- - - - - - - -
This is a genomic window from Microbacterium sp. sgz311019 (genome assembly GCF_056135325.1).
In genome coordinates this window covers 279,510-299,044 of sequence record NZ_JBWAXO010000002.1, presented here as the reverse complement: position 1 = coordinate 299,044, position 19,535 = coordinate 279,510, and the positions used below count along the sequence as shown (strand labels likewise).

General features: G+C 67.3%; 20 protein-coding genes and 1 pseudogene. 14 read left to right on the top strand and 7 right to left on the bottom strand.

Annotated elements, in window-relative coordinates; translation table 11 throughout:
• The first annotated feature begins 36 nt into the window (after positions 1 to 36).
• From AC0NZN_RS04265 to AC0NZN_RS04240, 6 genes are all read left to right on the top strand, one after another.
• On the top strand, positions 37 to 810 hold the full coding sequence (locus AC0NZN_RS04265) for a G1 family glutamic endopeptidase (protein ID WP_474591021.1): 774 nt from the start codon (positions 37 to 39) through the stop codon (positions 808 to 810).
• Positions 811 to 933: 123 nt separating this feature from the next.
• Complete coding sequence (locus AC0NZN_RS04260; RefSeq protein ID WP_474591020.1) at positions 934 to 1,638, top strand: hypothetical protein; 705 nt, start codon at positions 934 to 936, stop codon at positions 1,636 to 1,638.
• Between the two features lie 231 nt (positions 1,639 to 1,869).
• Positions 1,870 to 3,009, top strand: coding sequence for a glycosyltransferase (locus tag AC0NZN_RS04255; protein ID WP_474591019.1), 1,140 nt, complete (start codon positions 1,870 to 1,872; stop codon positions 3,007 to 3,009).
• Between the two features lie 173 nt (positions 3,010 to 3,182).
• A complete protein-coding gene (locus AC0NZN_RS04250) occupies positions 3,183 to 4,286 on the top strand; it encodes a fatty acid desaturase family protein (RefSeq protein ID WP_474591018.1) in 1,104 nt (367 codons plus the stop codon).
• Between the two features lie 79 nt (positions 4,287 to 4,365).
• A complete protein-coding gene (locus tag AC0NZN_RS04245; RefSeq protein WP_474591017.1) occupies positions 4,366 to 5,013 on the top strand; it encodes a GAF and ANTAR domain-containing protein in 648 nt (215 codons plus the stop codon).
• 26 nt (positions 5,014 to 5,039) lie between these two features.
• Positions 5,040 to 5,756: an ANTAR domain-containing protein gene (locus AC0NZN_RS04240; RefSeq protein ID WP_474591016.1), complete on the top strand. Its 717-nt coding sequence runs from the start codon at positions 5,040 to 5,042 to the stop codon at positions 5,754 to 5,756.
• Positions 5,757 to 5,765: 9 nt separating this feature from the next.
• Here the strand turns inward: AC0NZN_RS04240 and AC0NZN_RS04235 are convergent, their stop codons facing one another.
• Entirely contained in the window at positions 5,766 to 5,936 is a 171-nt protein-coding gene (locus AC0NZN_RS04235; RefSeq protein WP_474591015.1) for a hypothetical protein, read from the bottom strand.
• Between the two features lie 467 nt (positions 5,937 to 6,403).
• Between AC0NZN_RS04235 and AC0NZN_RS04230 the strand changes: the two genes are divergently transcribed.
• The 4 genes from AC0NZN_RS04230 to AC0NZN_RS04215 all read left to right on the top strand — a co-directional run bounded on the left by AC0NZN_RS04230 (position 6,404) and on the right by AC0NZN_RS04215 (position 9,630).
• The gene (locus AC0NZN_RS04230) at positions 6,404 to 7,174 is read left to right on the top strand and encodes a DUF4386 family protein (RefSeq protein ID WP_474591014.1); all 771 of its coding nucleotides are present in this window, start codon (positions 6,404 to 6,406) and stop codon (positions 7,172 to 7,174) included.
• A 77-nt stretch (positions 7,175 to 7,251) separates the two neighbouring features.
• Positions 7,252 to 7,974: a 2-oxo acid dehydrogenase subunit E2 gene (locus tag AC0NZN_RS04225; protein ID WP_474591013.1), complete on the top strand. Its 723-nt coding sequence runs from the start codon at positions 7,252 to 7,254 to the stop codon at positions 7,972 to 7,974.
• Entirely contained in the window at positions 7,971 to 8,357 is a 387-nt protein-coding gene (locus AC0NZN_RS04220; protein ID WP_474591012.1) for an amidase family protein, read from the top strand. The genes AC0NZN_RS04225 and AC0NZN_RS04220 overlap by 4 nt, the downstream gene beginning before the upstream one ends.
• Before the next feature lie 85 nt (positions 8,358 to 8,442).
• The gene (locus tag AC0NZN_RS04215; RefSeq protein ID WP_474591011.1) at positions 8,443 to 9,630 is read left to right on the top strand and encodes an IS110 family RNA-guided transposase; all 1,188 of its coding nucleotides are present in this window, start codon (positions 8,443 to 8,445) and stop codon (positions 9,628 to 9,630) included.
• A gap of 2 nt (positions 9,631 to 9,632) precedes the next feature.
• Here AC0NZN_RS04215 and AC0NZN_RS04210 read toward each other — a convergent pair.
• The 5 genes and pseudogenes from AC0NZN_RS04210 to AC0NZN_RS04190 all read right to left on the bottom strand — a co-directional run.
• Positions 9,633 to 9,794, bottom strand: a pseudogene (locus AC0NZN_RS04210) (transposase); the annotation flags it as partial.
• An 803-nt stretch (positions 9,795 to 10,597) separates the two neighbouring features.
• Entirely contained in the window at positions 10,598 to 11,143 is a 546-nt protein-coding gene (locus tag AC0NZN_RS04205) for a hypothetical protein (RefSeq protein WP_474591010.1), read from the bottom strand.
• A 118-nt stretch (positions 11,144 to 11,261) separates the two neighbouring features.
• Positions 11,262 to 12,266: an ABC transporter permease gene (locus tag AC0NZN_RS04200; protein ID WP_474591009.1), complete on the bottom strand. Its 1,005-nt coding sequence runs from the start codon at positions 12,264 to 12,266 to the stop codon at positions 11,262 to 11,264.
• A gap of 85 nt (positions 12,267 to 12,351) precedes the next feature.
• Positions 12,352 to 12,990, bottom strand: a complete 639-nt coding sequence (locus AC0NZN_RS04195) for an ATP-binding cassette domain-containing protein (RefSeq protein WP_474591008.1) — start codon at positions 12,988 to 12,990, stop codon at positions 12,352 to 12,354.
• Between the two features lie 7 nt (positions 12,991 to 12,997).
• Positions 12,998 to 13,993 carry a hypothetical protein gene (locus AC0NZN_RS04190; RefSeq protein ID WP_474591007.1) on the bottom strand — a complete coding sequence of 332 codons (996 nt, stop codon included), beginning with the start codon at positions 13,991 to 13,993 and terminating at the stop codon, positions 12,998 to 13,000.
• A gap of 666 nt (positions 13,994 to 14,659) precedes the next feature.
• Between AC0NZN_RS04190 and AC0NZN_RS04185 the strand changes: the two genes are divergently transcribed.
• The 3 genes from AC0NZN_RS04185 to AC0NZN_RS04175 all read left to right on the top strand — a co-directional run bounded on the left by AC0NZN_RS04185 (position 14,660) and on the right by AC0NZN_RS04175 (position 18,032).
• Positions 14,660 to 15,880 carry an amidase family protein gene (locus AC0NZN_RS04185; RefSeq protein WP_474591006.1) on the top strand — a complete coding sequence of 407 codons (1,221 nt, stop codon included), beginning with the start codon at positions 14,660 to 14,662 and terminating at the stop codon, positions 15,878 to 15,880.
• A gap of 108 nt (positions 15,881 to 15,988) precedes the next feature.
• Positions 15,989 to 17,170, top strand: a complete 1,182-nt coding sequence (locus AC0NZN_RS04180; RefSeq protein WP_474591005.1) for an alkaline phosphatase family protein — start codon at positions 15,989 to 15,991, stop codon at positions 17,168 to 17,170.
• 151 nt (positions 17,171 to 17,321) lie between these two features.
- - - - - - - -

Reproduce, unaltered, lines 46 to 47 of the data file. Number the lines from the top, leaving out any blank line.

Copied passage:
• A gap of 108 nt (positions 15,881 to 15,988) precedes the next feature.
• Positions 15,989 to 17,170, top strand: a complete 1,182-nt coding sequence (locus AC0NZN_RS04180; RefSeq protein WP_474591005.1) for an alkaline phosphatase family protein — start codon at positions 15,989 to 15,991, stop codon at positions 17,168 to 17,170.